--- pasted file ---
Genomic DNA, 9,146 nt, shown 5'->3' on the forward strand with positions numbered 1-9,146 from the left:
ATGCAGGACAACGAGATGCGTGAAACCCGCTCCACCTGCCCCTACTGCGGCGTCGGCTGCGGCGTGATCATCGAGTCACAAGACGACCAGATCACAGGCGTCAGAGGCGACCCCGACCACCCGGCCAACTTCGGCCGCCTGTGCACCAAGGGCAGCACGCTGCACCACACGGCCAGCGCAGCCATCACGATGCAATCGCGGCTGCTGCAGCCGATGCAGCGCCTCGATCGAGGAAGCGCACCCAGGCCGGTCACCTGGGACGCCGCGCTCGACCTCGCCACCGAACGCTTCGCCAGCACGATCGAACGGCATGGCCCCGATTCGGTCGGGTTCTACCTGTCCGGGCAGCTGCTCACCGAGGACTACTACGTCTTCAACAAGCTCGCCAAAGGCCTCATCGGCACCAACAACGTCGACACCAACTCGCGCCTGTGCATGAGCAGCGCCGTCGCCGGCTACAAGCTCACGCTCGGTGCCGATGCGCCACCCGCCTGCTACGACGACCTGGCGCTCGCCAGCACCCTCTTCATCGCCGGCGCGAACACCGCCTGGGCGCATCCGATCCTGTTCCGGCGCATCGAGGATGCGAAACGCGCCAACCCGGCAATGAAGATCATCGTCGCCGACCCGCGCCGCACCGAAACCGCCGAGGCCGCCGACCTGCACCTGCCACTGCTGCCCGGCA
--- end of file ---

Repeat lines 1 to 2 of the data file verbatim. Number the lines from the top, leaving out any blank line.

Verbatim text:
Genomic DNA, 9,146 nt, shown 5'->3' on the forward strand with positions numbered 1-9,146 from the left:
ATGCAGGACAACGAGATGCGTGAAACCCGCTCCACCTGCCCCTACTGCGGCGTCGGCTGCGGCGTGATCATCGAGTCACAAGACGACCAGATCACAGGCGTCAGAGGCGACCCCGACCACCCGGCCAACTTCGGCCGCCTGTGCACCAAGGGCAGCACGCTGCACCACACGGCCAGCGCAGCCATCACGATGCAATCGCGGCTGCTGCAGCCGATGCAGCGCCTCGATCGAGGAAGCGCACCCAGGCCGGTCACCTGGGACGCCGCGCTCGACCTCGCCACCGAACGCTTCGCCAGCACGATCGAACGGCATGGCCCCGATTCGGTCGGGTTCTACCTGTCCGGGCAGCTGCTCACCGAGGACTACTACGTCTTCAACAAGCTCGCCAAAGGCCTCATCGGCACCAACAACGTCGACACCAACTCGCGCCTGTGCATGAGCAGCGCCGTCGCCGGCTACAAGCTCACGCTCGGTGCCGATGCGCCACCCGCCTGCTACGACGACCTGGCGCTCGCCAGCACCCTCTTCATCGCCGGCGCGAACACCGCCTGGGCGCATCCGATCCTGTTCCGGCGCATCGAGGATGCGAAACGCGCCAACCCGGCAATGAAGATCATCGTCGCCGACCCGCGCCGCACCGAAACCGCCGAGGCCGCCGACCTGCACCTGCCACTGCTGCCCGGCA